A Native Species Gets Pushy

Tanglehead is a grass that’s native to south Texas. But there is now so much of it that it’s crowding out other plant species.

By Michael MarksMay 8, 2018 7:05 am,

Have you ever heard of tanglehead? If you haven’t, you’re not alone. Tanglehead is an ordinary-looking grass that is taking over parts of south Texas. It spreads fast and boots out other plants in the process. That sounds like the behavior of an invasive species – but it isn’t. In this case, tanglehead is native to south Texas. It’s become a problem nevertheless.

David Wester, professor and research scientist at the Caesar Kleberg Wildlife Research Institute at Texas A&M University-Kingsville, says the institute began getting questions about tanglehead around 15 years ago, as the grass spread.

“Traditionally, a lot of the ranching enterprises in south Texas have been livestock-based, and 15 or 20 years ago, a number of landowners began to switch from livestock-based enterprises to wildlife-based enterprises,” Wester says. “So ranches were destocked. And tanglehead is the kind of grass that tends to increase when grazing pressure is relieved.”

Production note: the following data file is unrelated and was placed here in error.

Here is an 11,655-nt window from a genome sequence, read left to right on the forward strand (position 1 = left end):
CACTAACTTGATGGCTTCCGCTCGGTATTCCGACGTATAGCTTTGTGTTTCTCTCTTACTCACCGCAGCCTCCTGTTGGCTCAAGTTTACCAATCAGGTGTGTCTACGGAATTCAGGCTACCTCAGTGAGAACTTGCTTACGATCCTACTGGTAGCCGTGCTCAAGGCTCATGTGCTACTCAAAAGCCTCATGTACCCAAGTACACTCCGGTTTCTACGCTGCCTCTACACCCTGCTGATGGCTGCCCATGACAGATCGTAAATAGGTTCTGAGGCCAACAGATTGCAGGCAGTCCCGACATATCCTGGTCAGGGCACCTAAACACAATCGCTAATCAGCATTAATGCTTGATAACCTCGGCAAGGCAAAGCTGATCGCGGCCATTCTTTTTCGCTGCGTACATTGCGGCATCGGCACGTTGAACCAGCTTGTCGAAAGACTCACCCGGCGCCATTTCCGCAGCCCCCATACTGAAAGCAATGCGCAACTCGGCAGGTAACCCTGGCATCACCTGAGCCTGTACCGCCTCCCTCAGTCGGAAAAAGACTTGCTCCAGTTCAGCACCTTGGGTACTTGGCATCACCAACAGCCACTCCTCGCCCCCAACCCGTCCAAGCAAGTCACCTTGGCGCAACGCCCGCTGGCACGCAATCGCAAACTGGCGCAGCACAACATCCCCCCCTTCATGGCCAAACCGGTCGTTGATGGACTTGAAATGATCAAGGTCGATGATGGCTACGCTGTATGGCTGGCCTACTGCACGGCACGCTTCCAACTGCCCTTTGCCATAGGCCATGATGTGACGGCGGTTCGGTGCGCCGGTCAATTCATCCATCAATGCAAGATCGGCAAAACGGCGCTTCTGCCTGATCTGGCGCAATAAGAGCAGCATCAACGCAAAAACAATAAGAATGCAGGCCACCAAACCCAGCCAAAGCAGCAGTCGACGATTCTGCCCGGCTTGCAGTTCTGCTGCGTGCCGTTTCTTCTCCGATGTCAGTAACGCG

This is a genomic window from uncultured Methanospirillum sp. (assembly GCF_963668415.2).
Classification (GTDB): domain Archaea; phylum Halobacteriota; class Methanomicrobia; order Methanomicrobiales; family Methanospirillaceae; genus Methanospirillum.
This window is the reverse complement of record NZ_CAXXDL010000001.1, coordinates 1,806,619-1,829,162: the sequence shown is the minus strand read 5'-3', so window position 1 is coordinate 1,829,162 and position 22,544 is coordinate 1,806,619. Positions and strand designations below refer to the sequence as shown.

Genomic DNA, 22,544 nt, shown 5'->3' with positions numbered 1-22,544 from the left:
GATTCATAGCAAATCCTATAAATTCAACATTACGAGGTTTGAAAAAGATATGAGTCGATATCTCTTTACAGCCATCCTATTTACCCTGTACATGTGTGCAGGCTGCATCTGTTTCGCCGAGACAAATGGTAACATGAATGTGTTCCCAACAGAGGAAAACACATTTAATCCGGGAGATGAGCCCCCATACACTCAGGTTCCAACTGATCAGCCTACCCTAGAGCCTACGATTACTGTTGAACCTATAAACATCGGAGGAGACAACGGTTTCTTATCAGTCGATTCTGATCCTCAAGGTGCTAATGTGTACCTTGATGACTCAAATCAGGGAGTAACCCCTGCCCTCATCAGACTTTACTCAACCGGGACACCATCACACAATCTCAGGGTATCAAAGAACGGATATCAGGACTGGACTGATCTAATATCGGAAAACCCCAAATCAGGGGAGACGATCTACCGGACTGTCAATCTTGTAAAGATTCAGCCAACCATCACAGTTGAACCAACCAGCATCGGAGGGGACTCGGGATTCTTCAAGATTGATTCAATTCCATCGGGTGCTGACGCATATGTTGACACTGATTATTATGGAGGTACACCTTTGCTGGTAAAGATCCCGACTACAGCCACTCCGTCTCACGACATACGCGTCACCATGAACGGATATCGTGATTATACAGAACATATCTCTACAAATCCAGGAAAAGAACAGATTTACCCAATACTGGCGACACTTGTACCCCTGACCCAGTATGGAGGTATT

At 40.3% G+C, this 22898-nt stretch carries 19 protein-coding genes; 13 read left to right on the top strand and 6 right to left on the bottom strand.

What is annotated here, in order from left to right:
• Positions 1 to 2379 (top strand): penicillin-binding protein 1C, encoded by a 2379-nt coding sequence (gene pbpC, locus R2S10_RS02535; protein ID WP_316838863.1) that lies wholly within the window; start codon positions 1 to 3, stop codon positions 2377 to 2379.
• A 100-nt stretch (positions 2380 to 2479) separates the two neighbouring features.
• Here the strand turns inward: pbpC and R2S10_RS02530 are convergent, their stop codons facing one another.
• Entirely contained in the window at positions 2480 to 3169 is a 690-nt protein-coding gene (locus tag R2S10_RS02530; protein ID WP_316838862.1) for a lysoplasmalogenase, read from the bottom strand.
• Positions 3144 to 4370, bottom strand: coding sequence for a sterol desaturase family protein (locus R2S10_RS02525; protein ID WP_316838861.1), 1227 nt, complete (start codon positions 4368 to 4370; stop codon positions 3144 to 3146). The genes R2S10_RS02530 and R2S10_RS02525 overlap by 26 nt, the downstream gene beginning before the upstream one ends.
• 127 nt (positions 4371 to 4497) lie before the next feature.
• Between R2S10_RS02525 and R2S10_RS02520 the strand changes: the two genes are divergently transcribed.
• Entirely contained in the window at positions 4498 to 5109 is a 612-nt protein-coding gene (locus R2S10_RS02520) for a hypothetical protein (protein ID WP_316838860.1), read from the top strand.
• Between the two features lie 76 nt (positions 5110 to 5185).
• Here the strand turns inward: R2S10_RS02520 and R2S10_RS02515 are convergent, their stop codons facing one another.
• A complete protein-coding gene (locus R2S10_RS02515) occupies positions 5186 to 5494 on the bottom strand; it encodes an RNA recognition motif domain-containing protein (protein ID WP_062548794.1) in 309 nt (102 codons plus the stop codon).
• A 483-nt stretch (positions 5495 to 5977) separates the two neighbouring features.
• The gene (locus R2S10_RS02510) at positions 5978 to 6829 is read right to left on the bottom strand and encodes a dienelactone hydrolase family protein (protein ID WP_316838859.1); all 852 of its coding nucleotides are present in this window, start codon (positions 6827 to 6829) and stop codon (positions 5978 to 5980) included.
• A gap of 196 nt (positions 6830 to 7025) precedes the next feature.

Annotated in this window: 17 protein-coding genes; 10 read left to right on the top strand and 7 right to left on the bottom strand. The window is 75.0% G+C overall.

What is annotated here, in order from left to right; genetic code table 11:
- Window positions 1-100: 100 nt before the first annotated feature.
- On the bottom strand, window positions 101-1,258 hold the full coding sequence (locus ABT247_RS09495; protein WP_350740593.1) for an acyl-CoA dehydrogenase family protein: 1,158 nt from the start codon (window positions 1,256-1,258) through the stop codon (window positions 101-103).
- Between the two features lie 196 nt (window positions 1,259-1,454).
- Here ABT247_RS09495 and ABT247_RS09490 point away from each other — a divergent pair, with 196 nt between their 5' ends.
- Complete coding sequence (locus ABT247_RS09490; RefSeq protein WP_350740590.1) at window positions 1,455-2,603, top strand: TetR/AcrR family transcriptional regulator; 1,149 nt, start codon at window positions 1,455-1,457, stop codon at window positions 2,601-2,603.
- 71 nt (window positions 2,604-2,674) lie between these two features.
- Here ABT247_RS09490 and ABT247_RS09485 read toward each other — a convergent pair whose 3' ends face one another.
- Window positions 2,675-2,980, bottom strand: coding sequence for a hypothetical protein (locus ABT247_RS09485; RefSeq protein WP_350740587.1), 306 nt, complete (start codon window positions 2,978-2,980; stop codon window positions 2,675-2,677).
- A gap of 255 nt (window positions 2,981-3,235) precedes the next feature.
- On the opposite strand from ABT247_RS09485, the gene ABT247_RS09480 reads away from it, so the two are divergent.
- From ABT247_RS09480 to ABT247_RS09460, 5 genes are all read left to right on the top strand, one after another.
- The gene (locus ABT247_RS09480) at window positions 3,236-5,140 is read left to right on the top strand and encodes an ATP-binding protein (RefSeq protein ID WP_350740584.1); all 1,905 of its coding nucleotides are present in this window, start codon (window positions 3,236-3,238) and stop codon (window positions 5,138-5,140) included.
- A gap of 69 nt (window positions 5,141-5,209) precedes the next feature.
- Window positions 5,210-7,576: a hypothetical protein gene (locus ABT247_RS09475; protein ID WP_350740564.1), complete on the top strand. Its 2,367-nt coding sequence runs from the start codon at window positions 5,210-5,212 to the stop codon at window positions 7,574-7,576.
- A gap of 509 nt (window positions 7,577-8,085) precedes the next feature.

Wester says changing weather patterns have also contributed to tanglehead’s rise.

It’s the dramatic increase in tanglehead that has caused problems, even though the grass is native to south Texas, Wester says. Tanglehead crowds out other species of plants. And that, in turn, degrades the wildlife habitat, including that of the bobwhite quail.

“We’ve got a tremendous amount of diversity down here in terms of plants and animals and insects and birds,” Wester says, “and I think the important thing is to keep tanglehead in its place. And if we can just develop and implement management practices that maintain that, I think that’s the direction we need to look.”

Written by Shelly Brisbin.